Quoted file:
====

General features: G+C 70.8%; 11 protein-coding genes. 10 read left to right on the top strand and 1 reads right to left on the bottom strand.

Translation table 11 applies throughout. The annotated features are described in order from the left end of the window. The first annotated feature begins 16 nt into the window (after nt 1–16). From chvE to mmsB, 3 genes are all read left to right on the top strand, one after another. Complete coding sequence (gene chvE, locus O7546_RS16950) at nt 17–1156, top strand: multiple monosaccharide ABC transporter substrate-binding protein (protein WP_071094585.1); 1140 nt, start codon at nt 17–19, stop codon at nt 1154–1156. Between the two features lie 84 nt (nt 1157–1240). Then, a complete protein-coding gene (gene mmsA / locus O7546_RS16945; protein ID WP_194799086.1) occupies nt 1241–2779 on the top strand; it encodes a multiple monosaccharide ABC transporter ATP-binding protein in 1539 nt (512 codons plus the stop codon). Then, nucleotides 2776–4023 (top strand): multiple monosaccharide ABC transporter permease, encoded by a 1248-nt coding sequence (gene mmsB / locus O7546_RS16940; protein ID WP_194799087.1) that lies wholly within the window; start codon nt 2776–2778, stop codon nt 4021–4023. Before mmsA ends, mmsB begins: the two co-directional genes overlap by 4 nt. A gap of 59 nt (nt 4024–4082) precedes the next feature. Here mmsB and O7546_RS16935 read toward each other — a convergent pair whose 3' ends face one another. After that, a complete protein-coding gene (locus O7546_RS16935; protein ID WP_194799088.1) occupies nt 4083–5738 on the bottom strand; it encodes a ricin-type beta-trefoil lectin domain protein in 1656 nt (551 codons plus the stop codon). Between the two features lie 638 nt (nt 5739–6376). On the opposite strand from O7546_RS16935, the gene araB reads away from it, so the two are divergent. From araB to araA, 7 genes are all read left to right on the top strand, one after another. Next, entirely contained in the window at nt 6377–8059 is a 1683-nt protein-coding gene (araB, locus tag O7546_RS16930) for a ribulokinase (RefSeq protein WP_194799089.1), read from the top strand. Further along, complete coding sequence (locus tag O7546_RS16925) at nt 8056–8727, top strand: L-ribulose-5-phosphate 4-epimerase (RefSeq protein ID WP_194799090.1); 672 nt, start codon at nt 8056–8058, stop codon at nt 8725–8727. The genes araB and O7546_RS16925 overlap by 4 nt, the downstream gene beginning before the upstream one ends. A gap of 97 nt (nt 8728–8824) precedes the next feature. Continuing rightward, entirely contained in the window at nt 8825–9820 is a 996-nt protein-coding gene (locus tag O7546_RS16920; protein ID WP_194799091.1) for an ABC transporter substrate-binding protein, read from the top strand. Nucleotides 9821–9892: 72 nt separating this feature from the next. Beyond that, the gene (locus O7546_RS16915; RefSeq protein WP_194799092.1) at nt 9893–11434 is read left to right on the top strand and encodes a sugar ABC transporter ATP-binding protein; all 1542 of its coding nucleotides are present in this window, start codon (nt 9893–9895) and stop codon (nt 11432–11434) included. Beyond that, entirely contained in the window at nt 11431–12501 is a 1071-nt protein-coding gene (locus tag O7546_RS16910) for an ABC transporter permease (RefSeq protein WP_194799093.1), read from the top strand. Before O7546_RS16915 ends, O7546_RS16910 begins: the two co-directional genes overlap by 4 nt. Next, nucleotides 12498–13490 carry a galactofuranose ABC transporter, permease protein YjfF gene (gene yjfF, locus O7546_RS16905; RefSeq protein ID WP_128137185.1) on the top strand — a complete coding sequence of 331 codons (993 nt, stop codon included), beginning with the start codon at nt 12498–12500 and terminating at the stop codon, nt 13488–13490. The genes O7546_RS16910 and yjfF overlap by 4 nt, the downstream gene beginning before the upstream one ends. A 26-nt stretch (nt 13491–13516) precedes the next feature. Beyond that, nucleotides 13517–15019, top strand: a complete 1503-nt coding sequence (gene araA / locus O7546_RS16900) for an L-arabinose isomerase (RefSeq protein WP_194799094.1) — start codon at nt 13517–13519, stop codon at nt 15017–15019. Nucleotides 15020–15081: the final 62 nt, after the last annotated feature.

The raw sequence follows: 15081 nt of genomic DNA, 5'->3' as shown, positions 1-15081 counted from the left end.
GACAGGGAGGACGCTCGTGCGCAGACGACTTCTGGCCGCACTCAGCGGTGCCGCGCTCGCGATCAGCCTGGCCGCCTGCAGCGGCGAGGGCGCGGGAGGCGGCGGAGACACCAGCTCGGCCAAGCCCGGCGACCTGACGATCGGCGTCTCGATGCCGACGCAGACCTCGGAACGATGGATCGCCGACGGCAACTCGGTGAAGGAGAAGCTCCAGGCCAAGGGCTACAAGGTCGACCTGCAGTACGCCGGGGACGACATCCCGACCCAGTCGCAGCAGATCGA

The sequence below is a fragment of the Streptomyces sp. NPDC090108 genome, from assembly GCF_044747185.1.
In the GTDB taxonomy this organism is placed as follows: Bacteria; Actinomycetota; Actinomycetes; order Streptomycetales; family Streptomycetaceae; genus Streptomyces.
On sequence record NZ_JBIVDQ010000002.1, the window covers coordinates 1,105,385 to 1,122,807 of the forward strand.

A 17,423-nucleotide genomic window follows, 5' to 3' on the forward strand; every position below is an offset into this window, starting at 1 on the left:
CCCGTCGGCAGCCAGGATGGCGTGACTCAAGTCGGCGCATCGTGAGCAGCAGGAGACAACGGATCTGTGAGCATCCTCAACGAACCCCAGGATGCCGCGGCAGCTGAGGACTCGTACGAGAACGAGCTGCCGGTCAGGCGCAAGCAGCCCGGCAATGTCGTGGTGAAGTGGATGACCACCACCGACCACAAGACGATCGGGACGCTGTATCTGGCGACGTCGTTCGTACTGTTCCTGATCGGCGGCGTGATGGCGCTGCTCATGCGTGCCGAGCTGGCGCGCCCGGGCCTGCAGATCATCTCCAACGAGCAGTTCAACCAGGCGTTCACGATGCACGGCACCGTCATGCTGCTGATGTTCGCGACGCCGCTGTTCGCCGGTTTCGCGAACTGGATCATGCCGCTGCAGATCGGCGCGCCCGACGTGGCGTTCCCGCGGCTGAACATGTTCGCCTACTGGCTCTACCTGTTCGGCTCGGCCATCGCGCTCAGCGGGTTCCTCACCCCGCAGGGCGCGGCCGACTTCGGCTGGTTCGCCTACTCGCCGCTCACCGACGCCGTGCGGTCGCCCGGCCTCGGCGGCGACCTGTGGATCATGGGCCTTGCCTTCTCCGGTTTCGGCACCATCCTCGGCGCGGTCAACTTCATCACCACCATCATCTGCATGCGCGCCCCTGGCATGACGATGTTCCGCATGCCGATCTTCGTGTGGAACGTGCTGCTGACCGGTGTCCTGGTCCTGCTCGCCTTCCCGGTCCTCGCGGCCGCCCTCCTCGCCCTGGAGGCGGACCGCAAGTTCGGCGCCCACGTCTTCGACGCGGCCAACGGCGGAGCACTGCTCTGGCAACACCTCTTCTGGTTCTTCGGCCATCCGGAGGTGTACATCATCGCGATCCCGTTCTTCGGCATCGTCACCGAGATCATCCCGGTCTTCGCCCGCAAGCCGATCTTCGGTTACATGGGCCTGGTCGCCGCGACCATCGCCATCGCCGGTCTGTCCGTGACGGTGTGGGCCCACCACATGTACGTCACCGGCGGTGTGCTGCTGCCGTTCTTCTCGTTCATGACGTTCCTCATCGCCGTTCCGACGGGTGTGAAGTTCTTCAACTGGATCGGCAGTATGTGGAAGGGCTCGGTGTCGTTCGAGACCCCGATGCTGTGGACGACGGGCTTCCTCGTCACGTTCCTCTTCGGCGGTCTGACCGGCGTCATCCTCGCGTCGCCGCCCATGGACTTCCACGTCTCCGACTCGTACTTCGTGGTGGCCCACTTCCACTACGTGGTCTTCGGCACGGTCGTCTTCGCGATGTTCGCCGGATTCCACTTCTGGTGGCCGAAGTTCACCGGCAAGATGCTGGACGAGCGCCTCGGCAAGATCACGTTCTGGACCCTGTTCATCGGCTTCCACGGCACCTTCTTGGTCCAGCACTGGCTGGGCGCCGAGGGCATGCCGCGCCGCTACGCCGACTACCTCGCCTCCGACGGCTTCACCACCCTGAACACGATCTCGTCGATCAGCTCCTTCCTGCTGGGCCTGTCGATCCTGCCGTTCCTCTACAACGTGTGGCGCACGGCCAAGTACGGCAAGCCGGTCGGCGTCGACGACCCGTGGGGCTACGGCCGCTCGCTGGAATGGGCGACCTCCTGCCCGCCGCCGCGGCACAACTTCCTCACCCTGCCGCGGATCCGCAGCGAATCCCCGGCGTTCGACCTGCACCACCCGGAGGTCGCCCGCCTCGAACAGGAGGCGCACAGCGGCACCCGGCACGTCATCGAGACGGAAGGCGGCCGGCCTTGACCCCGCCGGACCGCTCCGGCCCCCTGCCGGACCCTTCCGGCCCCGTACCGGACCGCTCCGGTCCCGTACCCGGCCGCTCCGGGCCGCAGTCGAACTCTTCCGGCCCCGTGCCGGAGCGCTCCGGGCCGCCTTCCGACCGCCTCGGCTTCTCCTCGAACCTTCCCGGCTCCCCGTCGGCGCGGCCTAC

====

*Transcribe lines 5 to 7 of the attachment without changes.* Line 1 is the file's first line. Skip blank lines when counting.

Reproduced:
The sequence below is a fragment of the Streptomyces sp. NPDC090108 genome, from assembly GCF_044747185.1.
In the GTDB taxonomy this organism is placed as follows: Bacteria; Actinomycetota; Actinomycetes; order Streptomycetales; family Streptomycetaceae; genus Streptomyces.
On sequence record NZ_JBIVDQ010000002.1, the window covers coordinates 1,105,385 to 1,122,807 of the forward strand.